View of “Wolfgang Staehle,” 2009. From left: Umbria (August 30, 2006), Manhattan (September 10, 2001), Forum Romanum (September 15, 2007), Berlin, Palast der Republik (November 29, 2006).
by Blake Gopnik
459 West 19th Street
April 16–May 16
At first look, Watoriki, House of the Mountain of the Wind, 2003–2009, a forty-five-minute video that Wolfgang Staehle is screening in Postmasters’ rear gallery, feels like a fairly staid documentary of life in remote Amazonia. There are shots of cooking in a Yanomami roundhouse, footage taken from the top of a sacred mountain nearby, a helicopter shot of the village clearing. What’s so compelling about this video, however, is the way it breaks with standard documentary procedures, thereby making us acutely aware of them. There are no subtitles or captions and no voice-over. What you see is really what you see––and, by implication, what you might have seen if you’d been there––including almost interminable shots of a child grating vegetables, of a man in a hammock at night, even of almost total darkness, relieved only by an unintelligible fleck of light. Even when a Staehle shot is legible, as in his views from the crest of that mountain, his camera often points at a spot where nothing’s going on, while his microphone is aimed at lively action taking place off-screen. Pace National Geographic’s tight marriage of vision and sound, Staehle makes clear that any moment of anthropological “signal” is always surrounded by the static, noisy world in which it takes place. That’s the full reality no plotted documentary can handle.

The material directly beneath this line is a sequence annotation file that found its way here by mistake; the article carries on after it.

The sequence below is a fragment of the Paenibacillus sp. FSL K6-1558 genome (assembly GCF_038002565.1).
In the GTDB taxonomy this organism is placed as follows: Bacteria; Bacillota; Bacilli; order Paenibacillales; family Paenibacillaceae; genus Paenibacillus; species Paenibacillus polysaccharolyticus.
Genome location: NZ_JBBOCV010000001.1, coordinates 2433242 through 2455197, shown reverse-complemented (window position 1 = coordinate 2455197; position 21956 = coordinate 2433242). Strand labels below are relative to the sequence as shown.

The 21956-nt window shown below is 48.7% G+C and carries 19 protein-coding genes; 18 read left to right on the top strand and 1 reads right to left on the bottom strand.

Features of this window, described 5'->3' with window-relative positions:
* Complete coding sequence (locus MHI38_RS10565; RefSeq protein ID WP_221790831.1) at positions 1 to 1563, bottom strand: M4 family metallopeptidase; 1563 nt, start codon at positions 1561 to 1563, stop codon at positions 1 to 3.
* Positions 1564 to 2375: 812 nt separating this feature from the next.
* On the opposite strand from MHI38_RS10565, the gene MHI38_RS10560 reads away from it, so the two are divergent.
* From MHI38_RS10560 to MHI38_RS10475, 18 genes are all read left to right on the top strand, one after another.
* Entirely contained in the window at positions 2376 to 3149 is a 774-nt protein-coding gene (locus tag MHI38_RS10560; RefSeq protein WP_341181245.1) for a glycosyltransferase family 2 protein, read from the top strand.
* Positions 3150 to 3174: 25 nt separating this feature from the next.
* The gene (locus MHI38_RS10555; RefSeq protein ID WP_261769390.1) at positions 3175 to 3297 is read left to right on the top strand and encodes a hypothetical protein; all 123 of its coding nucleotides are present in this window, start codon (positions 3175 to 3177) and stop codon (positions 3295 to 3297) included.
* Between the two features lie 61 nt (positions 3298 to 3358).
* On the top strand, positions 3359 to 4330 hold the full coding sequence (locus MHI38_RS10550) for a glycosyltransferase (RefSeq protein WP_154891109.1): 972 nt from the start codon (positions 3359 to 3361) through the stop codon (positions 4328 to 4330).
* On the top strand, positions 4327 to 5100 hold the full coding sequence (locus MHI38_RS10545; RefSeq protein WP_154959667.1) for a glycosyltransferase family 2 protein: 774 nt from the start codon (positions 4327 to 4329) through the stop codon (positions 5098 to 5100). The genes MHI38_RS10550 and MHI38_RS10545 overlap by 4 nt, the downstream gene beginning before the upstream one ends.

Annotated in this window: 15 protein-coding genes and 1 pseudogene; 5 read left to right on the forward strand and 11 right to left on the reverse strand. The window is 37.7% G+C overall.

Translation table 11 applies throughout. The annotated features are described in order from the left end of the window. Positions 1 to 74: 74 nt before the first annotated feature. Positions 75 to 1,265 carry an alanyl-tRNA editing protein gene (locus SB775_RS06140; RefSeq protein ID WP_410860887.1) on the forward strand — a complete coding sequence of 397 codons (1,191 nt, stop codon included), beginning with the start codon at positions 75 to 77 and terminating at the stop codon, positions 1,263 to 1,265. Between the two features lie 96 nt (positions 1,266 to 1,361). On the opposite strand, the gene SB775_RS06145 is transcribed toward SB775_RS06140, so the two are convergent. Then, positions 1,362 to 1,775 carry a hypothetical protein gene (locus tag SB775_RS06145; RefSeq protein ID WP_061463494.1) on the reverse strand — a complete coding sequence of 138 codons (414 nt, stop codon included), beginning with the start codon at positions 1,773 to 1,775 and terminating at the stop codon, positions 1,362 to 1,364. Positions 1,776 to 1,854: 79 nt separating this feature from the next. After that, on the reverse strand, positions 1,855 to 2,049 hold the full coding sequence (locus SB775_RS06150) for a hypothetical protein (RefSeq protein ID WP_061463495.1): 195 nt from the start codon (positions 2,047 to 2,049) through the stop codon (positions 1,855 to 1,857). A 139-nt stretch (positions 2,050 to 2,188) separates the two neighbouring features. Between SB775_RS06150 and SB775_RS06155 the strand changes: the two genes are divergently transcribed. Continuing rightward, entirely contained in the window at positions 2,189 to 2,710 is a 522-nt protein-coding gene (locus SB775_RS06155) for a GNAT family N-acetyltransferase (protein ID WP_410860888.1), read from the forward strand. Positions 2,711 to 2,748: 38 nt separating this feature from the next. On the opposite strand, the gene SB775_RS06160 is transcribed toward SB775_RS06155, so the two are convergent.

The effect of the four projections in the front gallery is more formal. Each screen captures a full day at a different global destination: We get the Manhattan skyline seen from Brooklyn (on the day before 9/11, as it happens), the Forum in Rome, Berlin near the Schlossplatz, and the hills of Umbria. Rather than being shot in continuous video, however, each of Staehle’s “days” is a disconnected stream of stills, taken something like six seconds apart. That makes each of his landscapes feel less like a seamless record of one act of observation than a rapid succession of photographs––evoking classic paintings and tourist postcards––that present some fourteen thousand variations on an identical scene. The difference may sound slight, but in the flesh it’s striking.